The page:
I’ve noticed a bit of an upsurge in emails asking me if I want to be part of something exciting!, BIG! or fantastic!. These are, invariably, invitations from some massive corporation to provide professional copy for them – for free.
The way this model works is fairly straightforward. The company takes your copy, and that of several dozen other journalists or bloggers, hosts in on ad-heavy sites or syndicates it to larger media organisations and watches the cash roll in.
In exchange it gives you nothing of real value, beyond vague promises of link juice, raising your profile or potentially the odd bone thrown from central office – a DVD or trip.
There’s another model a step above this that promises revenue share – a split of the advertising revenue generated from the page on which your articles sit. This will literally add up to a few pennies a day.
I’m aware of a few services that have contacted me in the past, offering decent copy at under a penny a word. How can anyone make a living out of that?
Likewise, there’s a whole host of subcontinental outfits offering cheap content from skilled writers. The costs from a client side don’t really stack up when you look at everything, but you can bet there’ll be plenty of agencies weighing them up against employing a UK-based hack.
Now, the market and collapse of newspaper and online ad revenues is ultimately to blame for all of this – that’s globalisation for you. Simply put, there are not enough jobs out there for skilled journalists, or snappers for that matter.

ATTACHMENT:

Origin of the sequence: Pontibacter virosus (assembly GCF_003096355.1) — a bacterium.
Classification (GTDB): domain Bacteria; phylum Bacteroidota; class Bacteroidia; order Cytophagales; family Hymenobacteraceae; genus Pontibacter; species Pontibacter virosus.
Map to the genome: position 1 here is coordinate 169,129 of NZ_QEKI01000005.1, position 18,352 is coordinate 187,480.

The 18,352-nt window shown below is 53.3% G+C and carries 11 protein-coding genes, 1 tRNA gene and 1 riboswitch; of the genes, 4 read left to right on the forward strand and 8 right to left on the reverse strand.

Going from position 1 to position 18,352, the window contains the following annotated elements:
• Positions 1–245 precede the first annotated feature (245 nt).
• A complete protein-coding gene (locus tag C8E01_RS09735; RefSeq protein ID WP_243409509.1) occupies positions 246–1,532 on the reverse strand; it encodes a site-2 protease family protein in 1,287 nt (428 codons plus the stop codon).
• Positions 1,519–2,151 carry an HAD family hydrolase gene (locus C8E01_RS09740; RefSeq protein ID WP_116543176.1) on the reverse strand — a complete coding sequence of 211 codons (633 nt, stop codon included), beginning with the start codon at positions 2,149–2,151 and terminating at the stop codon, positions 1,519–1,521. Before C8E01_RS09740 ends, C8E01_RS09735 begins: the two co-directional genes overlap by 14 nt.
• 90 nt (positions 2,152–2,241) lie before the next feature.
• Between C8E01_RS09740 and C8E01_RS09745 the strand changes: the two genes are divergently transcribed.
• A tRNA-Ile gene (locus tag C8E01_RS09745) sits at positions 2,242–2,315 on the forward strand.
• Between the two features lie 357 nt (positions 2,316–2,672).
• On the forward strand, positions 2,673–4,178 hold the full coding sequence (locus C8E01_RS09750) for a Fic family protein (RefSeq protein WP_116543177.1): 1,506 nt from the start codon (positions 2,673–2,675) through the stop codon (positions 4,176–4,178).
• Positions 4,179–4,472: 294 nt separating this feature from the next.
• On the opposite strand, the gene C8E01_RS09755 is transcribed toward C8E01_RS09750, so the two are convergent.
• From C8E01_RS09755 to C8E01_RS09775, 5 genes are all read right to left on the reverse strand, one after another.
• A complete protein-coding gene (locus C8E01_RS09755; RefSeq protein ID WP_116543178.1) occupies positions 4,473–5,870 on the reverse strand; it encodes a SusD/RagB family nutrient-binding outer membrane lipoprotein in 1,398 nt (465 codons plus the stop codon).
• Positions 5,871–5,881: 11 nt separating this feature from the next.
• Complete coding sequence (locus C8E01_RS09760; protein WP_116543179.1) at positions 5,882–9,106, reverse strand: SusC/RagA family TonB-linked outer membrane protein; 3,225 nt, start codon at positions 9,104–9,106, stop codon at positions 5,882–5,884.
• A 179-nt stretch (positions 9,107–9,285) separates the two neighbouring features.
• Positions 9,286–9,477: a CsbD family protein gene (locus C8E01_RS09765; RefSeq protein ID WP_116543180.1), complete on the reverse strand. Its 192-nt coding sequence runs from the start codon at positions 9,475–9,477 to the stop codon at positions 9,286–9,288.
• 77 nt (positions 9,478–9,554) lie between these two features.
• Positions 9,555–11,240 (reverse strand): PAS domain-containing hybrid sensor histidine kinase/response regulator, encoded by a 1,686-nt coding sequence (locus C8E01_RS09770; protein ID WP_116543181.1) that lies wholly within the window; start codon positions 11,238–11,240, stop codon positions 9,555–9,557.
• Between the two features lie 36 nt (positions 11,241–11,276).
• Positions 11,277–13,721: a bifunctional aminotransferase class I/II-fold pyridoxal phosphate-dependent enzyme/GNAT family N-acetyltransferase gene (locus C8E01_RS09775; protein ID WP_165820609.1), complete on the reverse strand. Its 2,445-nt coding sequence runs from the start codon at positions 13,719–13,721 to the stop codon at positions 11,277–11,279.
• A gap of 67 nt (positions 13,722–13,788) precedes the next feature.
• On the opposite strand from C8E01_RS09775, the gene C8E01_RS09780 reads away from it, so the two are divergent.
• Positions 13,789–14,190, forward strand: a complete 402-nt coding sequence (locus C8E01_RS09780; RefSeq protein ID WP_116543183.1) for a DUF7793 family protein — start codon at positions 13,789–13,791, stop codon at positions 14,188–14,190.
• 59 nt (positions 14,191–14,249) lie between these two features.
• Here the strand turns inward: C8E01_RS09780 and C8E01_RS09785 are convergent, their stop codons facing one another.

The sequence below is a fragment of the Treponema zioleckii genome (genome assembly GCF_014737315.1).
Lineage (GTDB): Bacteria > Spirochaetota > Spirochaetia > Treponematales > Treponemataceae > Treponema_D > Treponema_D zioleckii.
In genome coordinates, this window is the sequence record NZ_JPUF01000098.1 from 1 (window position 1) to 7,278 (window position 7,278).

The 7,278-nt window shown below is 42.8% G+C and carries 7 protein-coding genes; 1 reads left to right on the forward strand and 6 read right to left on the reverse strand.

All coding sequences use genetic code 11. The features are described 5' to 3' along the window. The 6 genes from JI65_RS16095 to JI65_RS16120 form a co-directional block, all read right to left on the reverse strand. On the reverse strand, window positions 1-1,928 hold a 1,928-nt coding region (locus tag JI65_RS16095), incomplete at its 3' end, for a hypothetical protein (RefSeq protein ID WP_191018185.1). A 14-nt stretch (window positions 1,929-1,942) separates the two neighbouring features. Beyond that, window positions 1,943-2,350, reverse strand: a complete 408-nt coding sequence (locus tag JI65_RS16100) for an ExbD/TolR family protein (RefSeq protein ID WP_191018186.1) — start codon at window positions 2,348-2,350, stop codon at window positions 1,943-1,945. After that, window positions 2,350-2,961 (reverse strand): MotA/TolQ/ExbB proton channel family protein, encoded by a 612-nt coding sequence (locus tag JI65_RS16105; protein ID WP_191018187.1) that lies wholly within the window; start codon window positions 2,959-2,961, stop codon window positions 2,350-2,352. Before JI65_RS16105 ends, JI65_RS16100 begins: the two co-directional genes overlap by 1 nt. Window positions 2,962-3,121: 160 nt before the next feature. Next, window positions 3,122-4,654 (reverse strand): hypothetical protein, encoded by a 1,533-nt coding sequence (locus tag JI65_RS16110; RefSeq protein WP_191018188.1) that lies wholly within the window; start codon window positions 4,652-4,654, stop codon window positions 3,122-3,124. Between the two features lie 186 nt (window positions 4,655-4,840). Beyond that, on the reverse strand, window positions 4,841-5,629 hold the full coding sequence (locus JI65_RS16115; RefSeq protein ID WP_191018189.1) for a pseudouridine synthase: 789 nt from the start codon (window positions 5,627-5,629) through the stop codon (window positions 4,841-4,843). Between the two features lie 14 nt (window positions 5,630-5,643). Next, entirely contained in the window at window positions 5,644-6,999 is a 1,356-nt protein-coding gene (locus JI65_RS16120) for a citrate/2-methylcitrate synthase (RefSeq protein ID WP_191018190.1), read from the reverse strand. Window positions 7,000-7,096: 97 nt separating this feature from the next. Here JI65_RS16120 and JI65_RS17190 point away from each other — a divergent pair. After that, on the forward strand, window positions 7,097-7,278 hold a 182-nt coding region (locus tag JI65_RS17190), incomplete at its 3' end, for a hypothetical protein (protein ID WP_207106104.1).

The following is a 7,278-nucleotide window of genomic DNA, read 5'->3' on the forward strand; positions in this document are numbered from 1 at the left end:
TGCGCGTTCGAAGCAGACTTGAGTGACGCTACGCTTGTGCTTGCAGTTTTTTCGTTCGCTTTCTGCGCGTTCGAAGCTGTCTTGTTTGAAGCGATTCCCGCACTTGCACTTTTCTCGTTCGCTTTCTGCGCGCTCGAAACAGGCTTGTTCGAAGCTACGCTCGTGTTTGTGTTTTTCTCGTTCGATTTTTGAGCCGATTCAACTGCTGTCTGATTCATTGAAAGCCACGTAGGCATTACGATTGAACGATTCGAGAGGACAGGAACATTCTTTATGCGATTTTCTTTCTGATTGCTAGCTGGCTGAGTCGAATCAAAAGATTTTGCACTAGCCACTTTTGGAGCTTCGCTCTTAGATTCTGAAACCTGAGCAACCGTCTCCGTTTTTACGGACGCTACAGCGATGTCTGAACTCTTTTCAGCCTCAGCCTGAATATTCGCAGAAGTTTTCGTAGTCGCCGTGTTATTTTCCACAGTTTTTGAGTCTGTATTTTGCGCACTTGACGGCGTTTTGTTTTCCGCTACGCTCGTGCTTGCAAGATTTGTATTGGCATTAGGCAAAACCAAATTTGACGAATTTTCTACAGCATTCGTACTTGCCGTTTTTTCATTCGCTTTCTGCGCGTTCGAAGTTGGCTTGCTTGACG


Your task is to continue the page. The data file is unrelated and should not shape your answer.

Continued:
But I’m extremely uncomfortable with the way certain companies are taking advantage of this. They are, essentially, using free labour and making money off the back of it. Where to begin with the moral ramifications of that one?
Journalism is a skill without compare in many ways, in that it’s extremely hard to put a value on writing. Most quality stuff rises to the top in journalism but, in the online arms race for more and more content, crap will suffice a lot of the time.
So it’s becoming harder for good writers to stand out in a crowded market. Quite simply, that market isn’t too picky at the moment.
You might provide an article for less than you’d like, but someone else will do it for less. And if they do it for half the amount you would, who’s to say that it’s only half as good? Certainly not the Community Managers scavenging out-of-work journos and bloggers these days for free copy.
I find it hard to blame any journalists who do provide copy for free – that nebulous offers of ‘influence’ and ‘exposure’ may be a valuable one further down the line.
And short of some kind of universal ‘all for one’ stand by writers of every stripe on the planet, refusing to work for free is a rather empty – if noble – gesture, I fear.
To an extent working for free – especially in PR, journalism, advertising – has always been part of the equation, but when companies actively go out soliciting free work from professionals it’s a bridge too far.
What’s to be done? Send a polite but pointed reply turning the offer down?
That’s certainly my choice, but I’m gainfully employed. Who could blame an out-of-work journo or freelance hack for taking a punt?
There is no answer: there’s demand and there’s supply – no amount of wailing or gnashing of teeth is going to do anything about it.
I’m reminded of the Ragged Trousered Philanthropists: the powerless and exploited workforces; the lowering of standards; the compromise of quality for a fast buck.
It’s not edifying, but it’s the economic system we live in. Manual workers have been exploited in the way for decades, centuries even. Now it’s the turn of professionals.